The assessment shows that the total effective dose received by characteristic individuals in two locations of relatively high exposure in Fukushima Prefecture as a result of their exposure during the first year after the accident is within a dose band of 10–50 mSv. In these most affected locations, external exposure is the major contributor to the effective dose. In the rest of Fukushima Prefecture the effective dose was estimated to be within a dose band of 1–10 mSv.

The characteristic thyroid doses in the most exposed locations of Fukushima Prefecture were estimated to be within a dose band of 10–100 mSv. In one particular location the assessment indicated that the characteristic thyroid dose to 1-year-old infants would be within a dose band of between 100 and 200 mSv, with the inhalation pathway being the main contributor to the dose. Thyroid doses in the rest of Japan were within a dose band of 1–10 mSv and in the rest of the world doses are estimated to be below 0.01 mSv and usually far below this level.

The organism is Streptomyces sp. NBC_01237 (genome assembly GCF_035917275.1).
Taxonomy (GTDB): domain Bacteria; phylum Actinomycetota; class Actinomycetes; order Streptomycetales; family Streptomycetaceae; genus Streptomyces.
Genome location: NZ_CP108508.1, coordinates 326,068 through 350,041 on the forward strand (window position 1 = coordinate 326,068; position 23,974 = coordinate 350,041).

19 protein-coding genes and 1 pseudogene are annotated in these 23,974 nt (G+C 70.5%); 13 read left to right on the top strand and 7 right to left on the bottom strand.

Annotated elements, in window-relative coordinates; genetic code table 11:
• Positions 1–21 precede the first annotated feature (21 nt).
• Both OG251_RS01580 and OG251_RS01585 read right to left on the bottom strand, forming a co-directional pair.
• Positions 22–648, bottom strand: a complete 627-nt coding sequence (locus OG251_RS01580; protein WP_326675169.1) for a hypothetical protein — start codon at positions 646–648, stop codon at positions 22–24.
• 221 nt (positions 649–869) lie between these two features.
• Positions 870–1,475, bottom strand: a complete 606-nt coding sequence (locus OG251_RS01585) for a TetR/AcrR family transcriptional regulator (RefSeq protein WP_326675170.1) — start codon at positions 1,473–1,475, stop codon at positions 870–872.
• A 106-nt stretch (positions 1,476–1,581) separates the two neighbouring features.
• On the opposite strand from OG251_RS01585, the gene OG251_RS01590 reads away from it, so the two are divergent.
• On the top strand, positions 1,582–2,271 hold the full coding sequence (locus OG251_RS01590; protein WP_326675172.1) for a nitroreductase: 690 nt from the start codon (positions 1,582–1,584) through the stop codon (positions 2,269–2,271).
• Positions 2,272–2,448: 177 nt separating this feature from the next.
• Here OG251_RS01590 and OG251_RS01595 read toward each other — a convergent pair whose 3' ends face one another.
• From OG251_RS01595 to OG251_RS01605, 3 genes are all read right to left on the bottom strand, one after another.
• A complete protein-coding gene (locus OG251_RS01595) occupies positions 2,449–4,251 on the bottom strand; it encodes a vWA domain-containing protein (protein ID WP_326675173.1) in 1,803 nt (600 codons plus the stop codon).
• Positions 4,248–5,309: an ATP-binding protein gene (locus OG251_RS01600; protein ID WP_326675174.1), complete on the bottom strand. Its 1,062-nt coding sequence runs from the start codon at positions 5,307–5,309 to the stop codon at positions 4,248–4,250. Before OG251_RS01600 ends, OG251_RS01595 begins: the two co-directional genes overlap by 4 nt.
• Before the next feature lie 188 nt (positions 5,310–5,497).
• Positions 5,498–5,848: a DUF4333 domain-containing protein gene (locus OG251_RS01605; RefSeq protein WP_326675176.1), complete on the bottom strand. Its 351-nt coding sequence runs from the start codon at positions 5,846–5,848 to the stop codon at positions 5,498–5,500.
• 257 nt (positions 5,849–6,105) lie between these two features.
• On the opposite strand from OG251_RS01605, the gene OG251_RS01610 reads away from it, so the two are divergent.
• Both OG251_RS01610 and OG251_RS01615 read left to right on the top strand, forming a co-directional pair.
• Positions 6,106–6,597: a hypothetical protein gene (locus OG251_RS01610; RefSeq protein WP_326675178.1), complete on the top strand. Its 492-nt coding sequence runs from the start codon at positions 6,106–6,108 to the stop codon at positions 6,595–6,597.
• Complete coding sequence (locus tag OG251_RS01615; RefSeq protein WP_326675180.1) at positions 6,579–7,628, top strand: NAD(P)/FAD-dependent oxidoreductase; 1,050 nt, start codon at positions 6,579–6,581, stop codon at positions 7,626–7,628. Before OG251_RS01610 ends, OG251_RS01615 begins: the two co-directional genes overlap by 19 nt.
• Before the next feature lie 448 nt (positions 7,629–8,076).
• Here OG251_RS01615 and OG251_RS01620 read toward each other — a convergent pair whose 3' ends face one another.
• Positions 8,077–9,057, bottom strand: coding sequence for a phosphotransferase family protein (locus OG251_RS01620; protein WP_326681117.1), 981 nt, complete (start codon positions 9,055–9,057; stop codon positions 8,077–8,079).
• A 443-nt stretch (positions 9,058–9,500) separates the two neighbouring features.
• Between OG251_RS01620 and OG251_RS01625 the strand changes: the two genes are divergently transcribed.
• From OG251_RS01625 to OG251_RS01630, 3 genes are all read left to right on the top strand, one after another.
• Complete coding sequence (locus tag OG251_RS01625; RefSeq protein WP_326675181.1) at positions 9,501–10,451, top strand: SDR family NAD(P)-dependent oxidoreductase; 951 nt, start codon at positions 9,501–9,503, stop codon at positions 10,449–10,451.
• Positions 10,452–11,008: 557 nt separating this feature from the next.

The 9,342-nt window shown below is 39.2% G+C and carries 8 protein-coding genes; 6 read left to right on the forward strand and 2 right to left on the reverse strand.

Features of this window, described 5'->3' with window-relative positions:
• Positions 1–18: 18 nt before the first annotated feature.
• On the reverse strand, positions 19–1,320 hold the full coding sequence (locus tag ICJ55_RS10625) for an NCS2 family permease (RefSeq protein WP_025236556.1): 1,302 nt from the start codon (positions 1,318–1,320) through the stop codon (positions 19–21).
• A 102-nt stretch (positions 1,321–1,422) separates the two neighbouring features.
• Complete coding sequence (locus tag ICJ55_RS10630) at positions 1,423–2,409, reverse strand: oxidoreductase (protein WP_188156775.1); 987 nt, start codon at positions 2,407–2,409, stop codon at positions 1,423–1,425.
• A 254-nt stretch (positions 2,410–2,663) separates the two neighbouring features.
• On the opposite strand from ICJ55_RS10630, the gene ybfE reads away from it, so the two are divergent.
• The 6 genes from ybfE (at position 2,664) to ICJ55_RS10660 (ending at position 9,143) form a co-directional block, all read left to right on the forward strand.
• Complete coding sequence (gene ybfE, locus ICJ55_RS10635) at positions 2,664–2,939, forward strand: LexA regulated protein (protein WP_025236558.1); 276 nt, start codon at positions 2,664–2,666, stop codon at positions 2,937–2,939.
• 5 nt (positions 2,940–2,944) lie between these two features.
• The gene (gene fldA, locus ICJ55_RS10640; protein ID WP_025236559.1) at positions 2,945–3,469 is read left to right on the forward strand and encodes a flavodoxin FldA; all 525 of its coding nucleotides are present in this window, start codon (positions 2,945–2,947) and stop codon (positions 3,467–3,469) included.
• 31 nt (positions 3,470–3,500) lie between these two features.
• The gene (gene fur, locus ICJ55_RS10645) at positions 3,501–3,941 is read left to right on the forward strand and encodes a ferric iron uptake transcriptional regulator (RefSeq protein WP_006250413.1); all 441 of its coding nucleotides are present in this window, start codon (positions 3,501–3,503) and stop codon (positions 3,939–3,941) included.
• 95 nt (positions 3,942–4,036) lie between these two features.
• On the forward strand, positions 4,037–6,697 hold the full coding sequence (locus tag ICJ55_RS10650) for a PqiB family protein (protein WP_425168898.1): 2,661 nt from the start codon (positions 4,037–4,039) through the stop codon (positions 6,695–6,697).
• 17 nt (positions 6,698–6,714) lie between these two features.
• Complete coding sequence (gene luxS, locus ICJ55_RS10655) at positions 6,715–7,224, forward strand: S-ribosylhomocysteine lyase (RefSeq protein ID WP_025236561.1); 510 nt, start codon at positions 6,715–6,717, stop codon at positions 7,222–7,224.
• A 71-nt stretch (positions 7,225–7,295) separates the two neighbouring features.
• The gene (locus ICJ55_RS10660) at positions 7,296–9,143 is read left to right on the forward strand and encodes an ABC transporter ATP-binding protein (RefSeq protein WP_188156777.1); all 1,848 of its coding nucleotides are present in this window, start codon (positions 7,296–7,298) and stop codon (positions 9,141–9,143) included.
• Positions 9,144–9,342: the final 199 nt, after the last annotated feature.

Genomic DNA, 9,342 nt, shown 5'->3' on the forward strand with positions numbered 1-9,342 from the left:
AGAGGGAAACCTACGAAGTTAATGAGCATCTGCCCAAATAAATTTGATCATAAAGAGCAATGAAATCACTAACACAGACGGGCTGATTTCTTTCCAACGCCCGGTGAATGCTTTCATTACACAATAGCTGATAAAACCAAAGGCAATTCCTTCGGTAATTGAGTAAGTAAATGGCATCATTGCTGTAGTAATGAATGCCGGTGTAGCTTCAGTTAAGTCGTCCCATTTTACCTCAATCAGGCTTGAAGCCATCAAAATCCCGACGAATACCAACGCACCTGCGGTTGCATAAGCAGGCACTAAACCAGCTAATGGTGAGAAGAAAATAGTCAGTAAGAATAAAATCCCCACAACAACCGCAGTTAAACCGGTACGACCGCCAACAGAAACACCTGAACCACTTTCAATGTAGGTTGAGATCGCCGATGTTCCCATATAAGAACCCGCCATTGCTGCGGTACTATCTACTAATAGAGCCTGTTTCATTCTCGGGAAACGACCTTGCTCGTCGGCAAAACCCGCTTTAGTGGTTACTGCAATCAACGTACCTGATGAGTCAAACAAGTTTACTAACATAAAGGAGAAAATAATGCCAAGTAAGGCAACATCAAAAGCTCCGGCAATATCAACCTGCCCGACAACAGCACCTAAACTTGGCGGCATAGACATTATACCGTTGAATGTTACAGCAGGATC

Estimation from a Behavior Survey

The Fukushima Health Management Survey estimates the external exposure dose of residents based on their behavior. The National Institute of Radiological Sciences (NIRS) developed an ‘External radiation evaluating system’, which estimates individual external exposure doses during the first 4 months after the accident [11].

Using this system, the external exposure doses of 14,412 residents of Kawamata Town (704 residents), Namie Town (10,608) and Iitate Village (3,024) were estimated. In the results, 57.0% of the residents presented values of less than 1 mSv, 94.0% were less than 5 mSv and 99.3% had less than 10 mSv. The highest value was 25.1 mSv, found in 1 person who deliberately stayed in the evacuation area longer than the others. As mentioned before, Kawamata Town, Namie Town and Iitate Village belong to the evacuation and deliberate evacuation areas [12].

In addition, external radiation doses were obtained from 9,897 residents in other areas of Fukushima Prefecture. Although results were obtained from only 2% of residents in these areas, the maximum value was 3.9 mSv in the first 4 months; 94.2% were less than 2 mSv and 99.8% were less than 3 mSv [12].

External Radiation by Personal Dosimeter

In Fukushima City, glass badges were distributed to infants, students of elementary and junior-high schools and pregnant women from September 1 to November 30. The values averaged 0.2 mSv/3 months and were less than 1.0 mSv/3 months in 99.7% of the subjects. When expressed as microsievert/year, the values were less than 3 mSv in 97.7% of the subjects [13].